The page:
Esperanza Spalding

Esperanza Spalding photo by Farrad Ali

On this breezy fall evening, the crowd sits patiently waiting for her arrival. The wine is being poured as the servers dance effortlessly between the chairs and tables. The new darling of the jazz world, Esperanza Spalding is about to grace the stage with her refreshing and inspirational brand of music.

The City Winery, located at 1200 W. Randolph St., is a relatively new restaurant in the West Loop. It’s the brainchild of Michael Dorf, a successful entrepreneur who wanted to create a space that combined his passion for wine and music. The City Winery is large and spacious, complete with huge wine casks, which they use to ferment and bottle their own custom blends. The wine is made locally from grapes imported from around the U.S. and South America. The large, main concert space has several tables and chairs and of course, a large stage, which makes it an energetic scene with very good natural acoustics. The room walls are exposed brick, with hardwood floors. There is a noticeable din, making it a very lively environment. The City Winery features an extensive wine and food menu. Dinner is served in the main concert space. However, they offer separate dinner spaces for non-concert goers. In addition, they offer sommelier classes, and weekly live entertainment. Ironically, Esperanza Spalding has only played in the Chicago venue. She has yet to do a show in the New York location. To learn more about this fantastic venue, please visit their website.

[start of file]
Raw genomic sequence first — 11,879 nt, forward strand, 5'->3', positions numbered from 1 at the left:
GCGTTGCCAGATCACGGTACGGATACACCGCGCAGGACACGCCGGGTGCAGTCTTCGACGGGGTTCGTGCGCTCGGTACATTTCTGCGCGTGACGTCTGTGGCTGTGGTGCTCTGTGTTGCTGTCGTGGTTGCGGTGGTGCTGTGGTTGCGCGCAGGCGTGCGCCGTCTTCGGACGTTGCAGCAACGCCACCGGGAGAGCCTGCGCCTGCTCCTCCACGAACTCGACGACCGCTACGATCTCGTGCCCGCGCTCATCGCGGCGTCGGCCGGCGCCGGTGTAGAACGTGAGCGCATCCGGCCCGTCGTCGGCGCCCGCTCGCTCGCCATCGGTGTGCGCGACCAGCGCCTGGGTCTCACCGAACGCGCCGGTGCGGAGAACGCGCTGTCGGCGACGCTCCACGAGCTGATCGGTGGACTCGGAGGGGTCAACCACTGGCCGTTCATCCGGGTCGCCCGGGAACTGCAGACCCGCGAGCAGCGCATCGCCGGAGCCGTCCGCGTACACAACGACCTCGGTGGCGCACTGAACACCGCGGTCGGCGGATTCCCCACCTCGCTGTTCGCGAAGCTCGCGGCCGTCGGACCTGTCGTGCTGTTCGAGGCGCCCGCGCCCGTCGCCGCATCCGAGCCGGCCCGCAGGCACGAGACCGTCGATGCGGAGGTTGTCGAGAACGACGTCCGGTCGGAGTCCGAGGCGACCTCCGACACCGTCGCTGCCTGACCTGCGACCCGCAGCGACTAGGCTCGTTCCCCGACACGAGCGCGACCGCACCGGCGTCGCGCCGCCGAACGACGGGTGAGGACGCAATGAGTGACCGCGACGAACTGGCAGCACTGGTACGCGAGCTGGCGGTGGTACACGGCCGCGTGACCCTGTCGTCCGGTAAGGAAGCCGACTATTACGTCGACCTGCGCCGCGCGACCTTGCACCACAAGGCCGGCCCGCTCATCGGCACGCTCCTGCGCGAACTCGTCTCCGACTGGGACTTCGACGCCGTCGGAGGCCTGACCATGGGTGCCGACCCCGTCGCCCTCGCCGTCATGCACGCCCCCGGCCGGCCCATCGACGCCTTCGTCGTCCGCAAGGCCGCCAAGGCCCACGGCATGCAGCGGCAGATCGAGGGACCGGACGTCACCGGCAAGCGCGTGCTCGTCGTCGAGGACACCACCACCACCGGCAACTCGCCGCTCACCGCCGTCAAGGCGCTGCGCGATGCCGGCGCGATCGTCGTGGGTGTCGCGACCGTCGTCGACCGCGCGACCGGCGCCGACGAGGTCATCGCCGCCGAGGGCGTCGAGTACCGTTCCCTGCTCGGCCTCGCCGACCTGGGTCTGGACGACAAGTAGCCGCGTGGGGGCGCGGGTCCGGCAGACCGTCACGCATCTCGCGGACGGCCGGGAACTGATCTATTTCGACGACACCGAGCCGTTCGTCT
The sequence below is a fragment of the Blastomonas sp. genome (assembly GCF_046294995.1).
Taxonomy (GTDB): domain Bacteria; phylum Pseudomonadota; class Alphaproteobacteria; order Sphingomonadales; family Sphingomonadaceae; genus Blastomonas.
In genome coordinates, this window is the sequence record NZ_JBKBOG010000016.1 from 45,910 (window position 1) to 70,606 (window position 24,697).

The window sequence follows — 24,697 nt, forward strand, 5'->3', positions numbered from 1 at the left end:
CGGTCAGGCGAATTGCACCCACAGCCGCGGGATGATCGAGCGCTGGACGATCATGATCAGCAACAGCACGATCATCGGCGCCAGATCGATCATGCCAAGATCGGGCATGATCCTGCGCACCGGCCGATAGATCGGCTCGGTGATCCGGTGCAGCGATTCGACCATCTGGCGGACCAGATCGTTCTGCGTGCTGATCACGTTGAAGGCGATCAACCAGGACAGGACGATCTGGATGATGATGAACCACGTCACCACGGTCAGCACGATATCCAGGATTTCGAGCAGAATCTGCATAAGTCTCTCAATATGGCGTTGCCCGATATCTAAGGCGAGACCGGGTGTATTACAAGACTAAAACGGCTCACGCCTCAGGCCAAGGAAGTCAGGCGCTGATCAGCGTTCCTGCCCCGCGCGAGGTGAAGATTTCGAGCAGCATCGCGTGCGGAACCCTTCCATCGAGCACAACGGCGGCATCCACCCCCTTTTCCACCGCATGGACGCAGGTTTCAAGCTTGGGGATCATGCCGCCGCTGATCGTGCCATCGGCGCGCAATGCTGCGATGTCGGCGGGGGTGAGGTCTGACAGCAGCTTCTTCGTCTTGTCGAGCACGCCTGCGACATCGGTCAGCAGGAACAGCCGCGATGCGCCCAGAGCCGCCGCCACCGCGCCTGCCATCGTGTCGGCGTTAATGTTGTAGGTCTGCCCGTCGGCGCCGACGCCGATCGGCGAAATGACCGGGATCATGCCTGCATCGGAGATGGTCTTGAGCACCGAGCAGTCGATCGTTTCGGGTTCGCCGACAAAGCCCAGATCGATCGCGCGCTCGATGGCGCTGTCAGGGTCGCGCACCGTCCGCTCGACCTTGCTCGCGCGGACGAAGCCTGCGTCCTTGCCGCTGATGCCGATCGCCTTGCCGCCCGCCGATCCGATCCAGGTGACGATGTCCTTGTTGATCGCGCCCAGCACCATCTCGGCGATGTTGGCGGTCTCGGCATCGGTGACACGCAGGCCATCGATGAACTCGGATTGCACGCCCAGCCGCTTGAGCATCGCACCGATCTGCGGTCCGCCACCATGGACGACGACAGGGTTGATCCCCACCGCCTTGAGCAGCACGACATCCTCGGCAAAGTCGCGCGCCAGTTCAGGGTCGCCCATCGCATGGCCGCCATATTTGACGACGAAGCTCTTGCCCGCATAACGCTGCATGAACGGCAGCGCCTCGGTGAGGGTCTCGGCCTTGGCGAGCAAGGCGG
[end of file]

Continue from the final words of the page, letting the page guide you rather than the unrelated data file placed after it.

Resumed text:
Esperanza Spalding combined commentary with musical verse during her performance. She is a dynamic singer, with a strong voice along the lines of a young Dinah Washington. Her voice is her secondary instrument that she wields with the right mix of control and dramatics. She seemingly does it all! Esperanza switches skillfully between the electric and string bass with ease. Plucking her notes deliberately, she creates clear and forceful notes, which accentuate the emotion that she is trying to convey. She was accompanied by a roaring 10- piece ensemble, featuring two back-up vocalists that created, a modern big band sound. This was not Ellington’s triumphant swing, but it had similar traits with new and creative twists. The effect was equally as demanding.

Esperanza Spalding

Esperanza Spalding photo by Farrad Ali

Unafraid to cover the likes of Michael Jackson, Spalding’s creative template was inclusive, yet slightly disorienting. You had to  listen carefully to gather the artful sequences and time changes during certain songs. She is clearly moved and motivated by the world around her as evidenced by her messages and the titles of her songs. For example, she sang freely about issues that seem to plague us as a society, like racism and poverty. Her song “Black Gold” was a manifesto for self- worth, and self- confidence. Back-up singer Chris Turner provided stirring and emotive solos that accentuated the depth of the message and the weight of the song. Jeffery Johnson demonstrated his mastery on guitar as he mesmerized the crowd during his solos. Other songs like “Land of the Free” and “Cinnamon Tree” examined topics like love among friends and criminal injustice.

Proceeds from the merchandise sold during the Radio Music Society North America Tour will benefit The Innocence Project. This is a non-profit legal clinic dedicated to exonerating wrongfully convicted people through DNA testing. They are trying to reform the criminal justice system to prevent further injustices from occurring. Esperanza Spalding is truly trying to make a difference in the world we live in, as she challenges us to think harder about ourselves.

by Mark A. Moore

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